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Wednesday, March 29, 2017
Text: US church leaders letter to President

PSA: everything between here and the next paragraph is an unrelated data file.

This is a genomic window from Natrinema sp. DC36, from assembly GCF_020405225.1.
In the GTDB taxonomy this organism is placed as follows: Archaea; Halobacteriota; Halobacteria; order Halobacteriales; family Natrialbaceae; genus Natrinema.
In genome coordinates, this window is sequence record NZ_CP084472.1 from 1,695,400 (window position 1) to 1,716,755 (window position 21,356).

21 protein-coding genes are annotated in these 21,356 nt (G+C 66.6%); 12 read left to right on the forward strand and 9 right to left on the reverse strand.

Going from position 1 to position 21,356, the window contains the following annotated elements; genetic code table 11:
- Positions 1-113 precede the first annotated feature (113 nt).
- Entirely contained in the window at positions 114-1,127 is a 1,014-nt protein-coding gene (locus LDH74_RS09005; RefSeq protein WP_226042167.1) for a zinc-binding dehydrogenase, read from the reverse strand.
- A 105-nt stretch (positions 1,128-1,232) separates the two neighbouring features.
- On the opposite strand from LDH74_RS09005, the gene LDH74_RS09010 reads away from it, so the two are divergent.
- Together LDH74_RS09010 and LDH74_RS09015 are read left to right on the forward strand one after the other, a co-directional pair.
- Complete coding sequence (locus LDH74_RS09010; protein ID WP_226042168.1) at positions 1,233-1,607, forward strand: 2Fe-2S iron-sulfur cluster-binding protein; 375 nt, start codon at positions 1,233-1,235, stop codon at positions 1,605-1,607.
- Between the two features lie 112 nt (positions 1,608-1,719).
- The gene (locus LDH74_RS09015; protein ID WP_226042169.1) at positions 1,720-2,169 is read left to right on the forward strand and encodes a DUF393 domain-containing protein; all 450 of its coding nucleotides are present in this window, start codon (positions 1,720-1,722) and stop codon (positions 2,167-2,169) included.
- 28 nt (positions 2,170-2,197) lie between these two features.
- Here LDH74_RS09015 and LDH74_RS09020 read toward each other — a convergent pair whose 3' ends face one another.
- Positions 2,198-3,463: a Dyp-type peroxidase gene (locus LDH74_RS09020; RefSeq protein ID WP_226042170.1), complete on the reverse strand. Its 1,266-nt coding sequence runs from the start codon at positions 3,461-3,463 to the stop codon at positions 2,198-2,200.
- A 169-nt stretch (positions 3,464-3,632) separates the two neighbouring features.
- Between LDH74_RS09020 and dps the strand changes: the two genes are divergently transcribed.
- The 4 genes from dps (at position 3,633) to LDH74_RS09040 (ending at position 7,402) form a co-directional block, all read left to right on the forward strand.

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¬†7 May 2004 Dear Mr President: We write to you about the situation and future of Christianity and Christians in the Holy Land. We do not mean to minimize the suffering of Muslims and Jews, but we believe it is important that you fully understand the crisis in the Holy Land confronting Christian Palestinians, Christian institutions, and those who wish to visit the birthplace of Christianity. Individually and collectively, churches have directed their concerns to the Israeli government but to little avail. Those of us with religious institutions in Israel and the Occupied Territories are no longer able to function normally, and it is generally acknowledged that relations of the churches and these institutions with the Israeli government may be the worst they have ever been. Meetings with embassy staff in Tel Aviv and with appropriate State Department personnel in Washington, though appreciated, have not produced satisfactory results. Therefore, we believe your intervention is needed at this difficult time. Specifically: Visas. The denial and delay of visas, by Israel, for clergy and church personnel result in understaffed seminaries, churches, hospitals, educational and other institutions, so that they have neither the spiritual nor the professional staff that they need. (These are the very kind of faith-based initiatives you have promoted in the United States.) For example, the Catholic Church operates 151 institutions (including 33 parishes, 7 hospitals, 11 dispensaries, 8 orphanages, 5 homes for the elderly, 7 homes for the handicapped, 70 schools, 5 theological seminaries, and 5 institutions of higher learning). Protestant denominations have similar institutions and many suffer from lack of sufficient personnel due to visa problems. Members of secular institutes, commissioned lay staff members, and even volunteers, without whom some institutions could not operate, are sometimes refused a visa. Taxation. A number of our church organizations ≠ specifically, Lutheran World Federation, Catholic Relief Services and Mennonite Central Committee ≠ have long-standing and broad tax exemption agreements with the Israeli government. For more than fifty years, these organizations have offered charitable services and development programs which contribute to the wellbeing and security of both Palestinians and Israelis. In recent years the Israeli taxation department has attempted to back out of these tax-exemption agreements. These church organizations have worked unsuccessfully with Israeli authorities for nearly six years attempting to resolve this issue. The Israeli tax department's decision, if upheld by the Israeli courts, will create economic hardship for all the named organizations and, most seriously, could lead to the closing of the Lutheran World Federation's Augusta Victoria Hospital located on the Mount of Olives. Separation Barrier. While we understand that there are Israelis who sincerely believe this barrier will bring them relief from terrorizing acts, we fear that it will in fact do quite the opposite by intensifying Palestinian despair. A sobering reality check might be the violence continuing within Gaza and emanating from Gaza despite its being totally enclosed. It is impossible for those who have not seen the barrier to comprehend fully its effect on the psychology of both Christian and Muslim Palestinians of all ages. The separation barrier is damaging Christian institutions and the daily livelihood of individual Christians. It separates families from one another, students from their schools, workers from their jobs, farmers from their land, doctors and patients from their hospitals, and most symbolically, Bethlehem from Jerusalem. For Christians worldwide, this structure is cutting off access to holy sites. Whether one calls it a fence, a wall, or a barrier, "The consequences will be devastating to the Christian community," said the Jerusalem Bishops and Patriarchs in their statement of August 26, 2003. We find it difficult to be assured by your description on April 14 of the barrier as "temporary" in light of Israel's plans to extend the barrier far beyond the 1967 Green Line, encompassing on the Israeli side those large West Bank settlements that you implied would remain part of Israel. We agree with the widely held view that the separation barrier, as it deviates from the Green Line, is a tactic of Israel to claim land and water sources in the West Bank and Jerusalem that are necessary for a viable Palestinian state. Mr President, Christians in the Holy Land--and their schools, hospitals and churches--have a unique role. Prime Minister Sharon has commented that his unilateral initiative could delay negotiations and a Palestinian state for another generation. But this is a time frame in which, under the pressure of endless conflict, the endangered indigenous Christian population in the Holy Land could well disappear. We need your help in convincing the Israeli government that thriving Christian institutions are vital to all of our interests and to the future of a secure Israel. Even more, your help is needed as a force for peacemaking that builds bridges to a new and hopeful future.
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